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Emory joins launch of SPARK, the nation's largest autism research study

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Children at the Walden School at the Emory Autism Center

Anyone interested in learning more about SPARK or in participating can visit or call the Emory Autism Center at 404-727-8350.

The Emory Autism Center today helped launch SPARK, a research initiative designed to become the largest autism study ever undertaken in the United States. Sponsored by the Simons Foundation Autism Research Initiative (SFARI), SPARK will collect information and DNA for genetic analysis from 50,000 individuals with autism — and their families — to advance our understanding of the causes of this condition and to hasten the discovery of supports and treatments.

The Emory Autism Center is one of a select group of 21 leading national research institutions chosen by SFARI to assist with recruitment. The SPARK effort in Atlanta is being led locally by Catherine Rice, PhD, director of the Emory Autism Center.

"We know there are many people and families affected by autism spectrum disorder who need help and support today. Partnering with SPARK for research that could ultimately lead to interventions that decrease challenging symptoms of autism and improve functioning is very important to advancing our understanding of autism for tomorrow," says Rice.

Autism is known to have a strong genetic component. To date, approximately 50 genes have been identified that almost certainly play a role in autism, and scientists estimate that an additional 300 or more are involved. By studying these genes, associated biological mechanisms and how genetics interact with environmental factors, researchers can better understand the condition’s causes, and link them to the spectrum of symptoms, skills and challenges of those affected.

SPARK aims to speed up autism research by inviting participation from this large, diverse autism community, with the goal of including individuals with a professional diagnosis of autism of both sexes and all ages, backgrounds, races, geographic locations and socioeconomic situations.

Registration for SPARK can be done entirely online in the convenience of one’s home and at no cost. DNA will be collected via saliva kits shipped directly to participants.

SPARK will connect participants to researchers, offering them the unique opportunity to impact the future of autism research by joining any of the multiple studies offered through SPARK. In addition, SPARK will also elicit feedback from individuals and parents of children with autism to develop a robust research agenda that is meaningful for them.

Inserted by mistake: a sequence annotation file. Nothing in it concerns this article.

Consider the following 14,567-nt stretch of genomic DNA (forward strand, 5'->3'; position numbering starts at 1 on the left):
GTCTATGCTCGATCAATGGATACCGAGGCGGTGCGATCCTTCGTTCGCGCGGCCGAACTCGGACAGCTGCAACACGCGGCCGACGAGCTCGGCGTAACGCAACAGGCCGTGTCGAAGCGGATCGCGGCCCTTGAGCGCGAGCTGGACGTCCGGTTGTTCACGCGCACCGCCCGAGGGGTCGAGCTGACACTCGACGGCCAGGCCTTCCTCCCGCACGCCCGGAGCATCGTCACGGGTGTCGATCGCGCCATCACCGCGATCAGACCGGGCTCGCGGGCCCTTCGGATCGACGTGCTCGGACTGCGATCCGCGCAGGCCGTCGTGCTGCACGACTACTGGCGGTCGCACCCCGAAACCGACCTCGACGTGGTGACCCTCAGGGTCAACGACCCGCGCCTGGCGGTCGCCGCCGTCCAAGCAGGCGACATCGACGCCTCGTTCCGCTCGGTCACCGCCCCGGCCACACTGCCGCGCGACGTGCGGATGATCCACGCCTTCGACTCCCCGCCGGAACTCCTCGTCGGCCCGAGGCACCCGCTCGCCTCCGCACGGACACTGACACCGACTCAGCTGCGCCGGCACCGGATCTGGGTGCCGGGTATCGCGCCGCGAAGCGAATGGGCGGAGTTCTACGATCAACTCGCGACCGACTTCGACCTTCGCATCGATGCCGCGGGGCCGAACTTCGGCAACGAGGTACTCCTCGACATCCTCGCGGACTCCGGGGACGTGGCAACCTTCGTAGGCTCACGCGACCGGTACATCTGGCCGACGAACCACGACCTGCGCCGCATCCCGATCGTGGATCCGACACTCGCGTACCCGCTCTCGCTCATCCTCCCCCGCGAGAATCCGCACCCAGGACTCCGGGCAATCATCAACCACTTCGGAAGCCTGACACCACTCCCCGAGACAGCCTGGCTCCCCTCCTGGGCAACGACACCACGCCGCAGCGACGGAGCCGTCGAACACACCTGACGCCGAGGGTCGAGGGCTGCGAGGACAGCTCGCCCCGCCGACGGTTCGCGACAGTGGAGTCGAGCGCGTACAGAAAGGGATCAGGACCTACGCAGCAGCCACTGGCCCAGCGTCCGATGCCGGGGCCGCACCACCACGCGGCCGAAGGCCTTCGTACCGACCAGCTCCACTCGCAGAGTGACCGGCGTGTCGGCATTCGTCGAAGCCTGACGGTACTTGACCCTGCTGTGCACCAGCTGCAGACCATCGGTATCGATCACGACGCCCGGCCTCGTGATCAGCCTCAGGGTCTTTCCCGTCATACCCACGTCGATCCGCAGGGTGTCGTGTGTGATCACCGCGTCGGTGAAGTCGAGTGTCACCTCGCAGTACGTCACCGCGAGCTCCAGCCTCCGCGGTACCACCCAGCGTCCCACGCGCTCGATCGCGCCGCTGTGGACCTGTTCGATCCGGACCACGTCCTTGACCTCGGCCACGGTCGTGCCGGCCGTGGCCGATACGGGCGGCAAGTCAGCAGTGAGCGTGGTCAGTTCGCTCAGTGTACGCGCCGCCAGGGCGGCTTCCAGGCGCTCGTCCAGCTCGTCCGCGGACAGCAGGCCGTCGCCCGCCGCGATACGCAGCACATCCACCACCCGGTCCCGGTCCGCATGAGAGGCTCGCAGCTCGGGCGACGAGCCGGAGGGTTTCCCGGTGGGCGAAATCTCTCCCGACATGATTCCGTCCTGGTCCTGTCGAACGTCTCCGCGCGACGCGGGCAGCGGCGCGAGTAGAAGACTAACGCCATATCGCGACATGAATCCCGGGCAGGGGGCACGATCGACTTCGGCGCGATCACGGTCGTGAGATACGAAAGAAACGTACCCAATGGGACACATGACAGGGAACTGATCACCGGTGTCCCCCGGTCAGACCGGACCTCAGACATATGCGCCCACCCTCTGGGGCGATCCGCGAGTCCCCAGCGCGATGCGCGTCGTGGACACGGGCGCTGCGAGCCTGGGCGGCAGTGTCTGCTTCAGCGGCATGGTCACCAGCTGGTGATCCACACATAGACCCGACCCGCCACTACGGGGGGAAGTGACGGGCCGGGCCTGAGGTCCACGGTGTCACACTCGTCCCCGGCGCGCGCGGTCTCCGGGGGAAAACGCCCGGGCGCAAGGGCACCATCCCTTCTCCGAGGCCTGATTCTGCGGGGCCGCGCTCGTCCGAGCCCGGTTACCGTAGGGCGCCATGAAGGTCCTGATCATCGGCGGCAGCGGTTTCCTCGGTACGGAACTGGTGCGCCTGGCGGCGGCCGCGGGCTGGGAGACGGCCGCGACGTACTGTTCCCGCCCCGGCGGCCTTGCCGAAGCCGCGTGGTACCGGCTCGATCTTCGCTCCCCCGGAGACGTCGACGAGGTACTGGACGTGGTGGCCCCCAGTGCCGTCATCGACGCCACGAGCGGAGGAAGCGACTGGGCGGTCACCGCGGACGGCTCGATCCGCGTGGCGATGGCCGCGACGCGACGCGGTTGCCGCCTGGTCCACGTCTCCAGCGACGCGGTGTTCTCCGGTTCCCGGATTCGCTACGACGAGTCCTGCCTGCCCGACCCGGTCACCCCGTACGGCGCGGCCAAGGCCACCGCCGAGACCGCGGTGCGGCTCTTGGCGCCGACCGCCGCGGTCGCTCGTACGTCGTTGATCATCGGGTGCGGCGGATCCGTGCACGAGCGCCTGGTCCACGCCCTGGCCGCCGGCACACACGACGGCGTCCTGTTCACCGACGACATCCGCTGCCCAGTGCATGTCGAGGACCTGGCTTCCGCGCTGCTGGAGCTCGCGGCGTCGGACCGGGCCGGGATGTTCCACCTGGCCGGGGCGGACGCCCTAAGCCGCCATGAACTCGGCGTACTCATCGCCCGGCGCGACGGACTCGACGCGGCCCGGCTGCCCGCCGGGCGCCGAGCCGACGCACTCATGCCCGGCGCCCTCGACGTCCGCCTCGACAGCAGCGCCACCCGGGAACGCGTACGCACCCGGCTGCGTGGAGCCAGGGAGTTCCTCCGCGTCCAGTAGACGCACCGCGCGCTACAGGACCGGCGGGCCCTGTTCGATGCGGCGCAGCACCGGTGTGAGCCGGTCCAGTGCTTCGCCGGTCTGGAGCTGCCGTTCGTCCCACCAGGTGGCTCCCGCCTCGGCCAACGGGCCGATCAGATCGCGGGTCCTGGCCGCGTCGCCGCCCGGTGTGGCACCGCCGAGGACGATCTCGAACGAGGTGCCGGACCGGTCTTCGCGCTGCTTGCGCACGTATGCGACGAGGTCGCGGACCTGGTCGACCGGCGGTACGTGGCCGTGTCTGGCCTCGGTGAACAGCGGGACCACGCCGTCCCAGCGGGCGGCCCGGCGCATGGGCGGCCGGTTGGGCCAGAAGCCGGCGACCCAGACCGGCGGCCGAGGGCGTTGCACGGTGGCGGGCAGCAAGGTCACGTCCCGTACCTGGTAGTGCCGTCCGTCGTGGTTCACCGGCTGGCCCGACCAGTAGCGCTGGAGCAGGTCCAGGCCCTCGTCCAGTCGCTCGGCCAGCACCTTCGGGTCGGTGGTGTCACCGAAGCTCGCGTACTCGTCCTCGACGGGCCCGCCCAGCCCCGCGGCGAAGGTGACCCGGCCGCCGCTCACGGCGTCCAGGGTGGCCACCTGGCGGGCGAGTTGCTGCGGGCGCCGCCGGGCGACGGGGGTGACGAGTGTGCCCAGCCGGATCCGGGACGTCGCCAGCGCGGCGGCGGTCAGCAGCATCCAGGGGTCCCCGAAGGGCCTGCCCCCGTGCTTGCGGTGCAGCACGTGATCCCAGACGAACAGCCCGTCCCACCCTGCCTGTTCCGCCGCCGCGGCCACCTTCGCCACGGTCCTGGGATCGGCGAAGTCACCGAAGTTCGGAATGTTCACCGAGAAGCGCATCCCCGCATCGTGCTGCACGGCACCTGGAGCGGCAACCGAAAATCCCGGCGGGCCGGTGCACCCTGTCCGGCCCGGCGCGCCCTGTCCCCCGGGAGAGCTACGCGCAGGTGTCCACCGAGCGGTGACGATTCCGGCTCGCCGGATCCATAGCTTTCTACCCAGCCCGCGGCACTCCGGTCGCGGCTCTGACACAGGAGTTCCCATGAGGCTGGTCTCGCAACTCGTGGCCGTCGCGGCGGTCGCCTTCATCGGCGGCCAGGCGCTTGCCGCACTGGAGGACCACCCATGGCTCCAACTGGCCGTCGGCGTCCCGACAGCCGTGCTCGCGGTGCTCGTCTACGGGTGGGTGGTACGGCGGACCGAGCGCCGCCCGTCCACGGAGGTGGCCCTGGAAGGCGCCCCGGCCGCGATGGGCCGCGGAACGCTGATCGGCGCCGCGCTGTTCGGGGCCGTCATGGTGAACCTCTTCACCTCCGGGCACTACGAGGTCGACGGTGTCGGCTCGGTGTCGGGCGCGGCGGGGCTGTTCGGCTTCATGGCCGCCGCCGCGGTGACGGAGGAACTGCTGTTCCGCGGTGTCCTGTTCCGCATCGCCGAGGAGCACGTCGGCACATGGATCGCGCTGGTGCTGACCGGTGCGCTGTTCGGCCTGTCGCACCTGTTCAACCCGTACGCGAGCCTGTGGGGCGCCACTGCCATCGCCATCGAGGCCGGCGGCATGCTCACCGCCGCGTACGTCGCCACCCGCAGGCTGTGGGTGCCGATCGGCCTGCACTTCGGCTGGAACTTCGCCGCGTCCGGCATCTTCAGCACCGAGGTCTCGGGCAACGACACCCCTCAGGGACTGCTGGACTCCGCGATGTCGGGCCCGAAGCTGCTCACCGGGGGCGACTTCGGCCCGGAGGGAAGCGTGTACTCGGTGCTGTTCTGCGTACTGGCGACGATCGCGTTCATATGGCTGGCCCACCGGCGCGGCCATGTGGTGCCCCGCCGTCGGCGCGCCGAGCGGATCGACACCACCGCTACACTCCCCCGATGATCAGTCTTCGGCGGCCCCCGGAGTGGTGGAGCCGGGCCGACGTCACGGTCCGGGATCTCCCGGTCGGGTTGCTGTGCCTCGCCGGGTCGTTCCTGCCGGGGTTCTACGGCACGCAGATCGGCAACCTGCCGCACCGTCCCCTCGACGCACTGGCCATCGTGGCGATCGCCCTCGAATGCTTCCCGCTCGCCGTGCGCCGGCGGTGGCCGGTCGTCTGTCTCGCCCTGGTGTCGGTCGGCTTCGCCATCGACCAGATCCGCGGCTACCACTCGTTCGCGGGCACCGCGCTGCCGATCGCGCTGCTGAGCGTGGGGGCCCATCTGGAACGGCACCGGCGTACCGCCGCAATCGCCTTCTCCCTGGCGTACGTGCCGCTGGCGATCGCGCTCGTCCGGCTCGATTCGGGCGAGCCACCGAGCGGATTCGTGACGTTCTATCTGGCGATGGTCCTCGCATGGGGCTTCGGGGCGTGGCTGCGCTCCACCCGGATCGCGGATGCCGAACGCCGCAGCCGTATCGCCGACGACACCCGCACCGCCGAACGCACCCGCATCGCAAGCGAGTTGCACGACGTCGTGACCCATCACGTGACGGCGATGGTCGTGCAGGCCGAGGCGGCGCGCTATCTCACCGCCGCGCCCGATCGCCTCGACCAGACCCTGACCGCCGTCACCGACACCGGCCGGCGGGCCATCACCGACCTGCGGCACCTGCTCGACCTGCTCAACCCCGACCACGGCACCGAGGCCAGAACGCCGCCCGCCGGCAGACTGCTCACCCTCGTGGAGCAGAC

Anyone interested in learning more about SPARK or in participating can visit or call the Emory Autism Center at 404-727-8350.

About the Emory Autism Center

The Emory Autism Center is a component of the Department of Psychiatry and Behavioral Sciences at the Emory University School of Medicine. Established in 1991 as a public, private and University collaboration, the center has become a national model providing clinical, educational and medical supports to individuals with autism (ages 15 months through adulthood); providing instructive guidance to their family members; providing training to educators and professionals interested in learning how to better support children and adults with ASD; and providing engaging learning experiences to those in the community who wish to create an inclusive society where one's strengths are valued.


SPARK (Simons Foundation Powering Autism Research for Knowledge) is a national autism research initiative that will connect individuals with a professional diagnosis of autism and their biological family members to research opportunities to advance our understanding of autism. SPARK’s goal in doing so is not only to better understand autism, but to accelerate the development of new treatments and supports. SPARK was designed to be easily accessible to the entire autism community and was fashioned with input from adults with autism, parents, researchers, clinicians, service providers and advocates.

SPARK is entirely funded by the Simons Foundation Autism Research Initiative (SFARI).

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